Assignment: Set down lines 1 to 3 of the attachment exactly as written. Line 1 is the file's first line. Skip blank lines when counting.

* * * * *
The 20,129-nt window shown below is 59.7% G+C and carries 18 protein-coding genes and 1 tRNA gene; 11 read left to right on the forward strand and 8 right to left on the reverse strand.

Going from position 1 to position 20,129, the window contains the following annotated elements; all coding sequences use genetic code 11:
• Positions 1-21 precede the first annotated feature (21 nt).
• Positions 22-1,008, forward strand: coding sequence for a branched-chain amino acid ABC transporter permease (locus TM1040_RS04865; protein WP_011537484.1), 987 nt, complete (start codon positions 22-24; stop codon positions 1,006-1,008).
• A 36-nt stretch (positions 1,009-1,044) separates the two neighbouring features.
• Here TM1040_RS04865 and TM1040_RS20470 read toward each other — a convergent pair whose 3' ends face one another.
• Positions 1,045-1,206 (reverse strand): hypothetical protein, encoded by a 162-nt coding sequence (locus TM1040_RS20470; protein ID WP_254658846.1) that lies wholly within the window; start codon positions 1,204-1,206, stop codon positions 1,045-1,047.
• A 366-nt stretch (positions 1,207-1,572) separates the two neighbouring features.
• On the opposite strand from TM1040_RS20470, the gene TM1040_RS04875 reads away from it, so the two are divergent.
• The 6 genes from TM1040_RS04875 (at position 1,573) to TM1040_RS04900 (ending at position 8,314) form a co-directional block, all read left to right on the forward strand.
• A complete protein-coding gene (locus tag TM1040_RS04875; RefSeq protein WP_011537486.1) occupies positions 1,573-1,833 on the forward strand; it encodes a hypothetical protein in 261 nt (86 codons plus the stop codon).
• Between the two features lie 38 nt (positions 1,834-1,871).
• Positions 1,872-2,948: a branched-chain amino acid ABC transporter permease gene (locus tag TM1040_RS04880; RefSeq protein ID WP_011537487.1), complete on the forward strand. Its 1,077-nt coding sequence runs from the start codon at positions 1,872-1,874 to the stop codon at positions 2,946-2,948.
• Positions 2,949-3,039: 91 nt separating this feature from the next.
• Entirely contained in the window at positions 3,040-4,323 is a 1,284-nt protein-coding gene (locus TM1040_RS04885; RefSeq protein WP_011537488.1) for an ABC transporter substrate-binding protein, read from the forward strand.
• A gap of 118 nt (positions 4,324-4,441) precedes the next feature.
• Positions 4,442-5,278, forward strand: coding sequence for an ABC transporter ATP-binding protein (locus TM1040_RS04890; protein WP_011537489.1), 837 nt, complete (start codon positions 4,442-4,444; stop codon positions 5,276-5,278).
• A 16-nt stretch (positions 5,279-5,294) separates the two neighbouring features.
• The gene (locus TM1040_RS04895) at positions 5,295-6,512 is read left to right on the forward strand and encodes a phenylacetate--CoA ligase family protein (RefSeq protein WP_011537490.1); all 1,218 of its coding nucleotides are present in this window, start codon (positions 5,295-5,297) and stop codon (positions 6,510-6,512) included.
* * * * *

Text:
The 20,129-nt window shown below is 59.7% G+C and carries 18 protein-coding genes and 1 tRNA gene; 11 read left to right on the forward strand and 8 right to left on the reverse strand.

Going from position 1 to position 20,129, the window contains the following annotated elements; all coding sequences use genetic code 11:
• Positions 1-21 precede the first annotated feature (21 nt).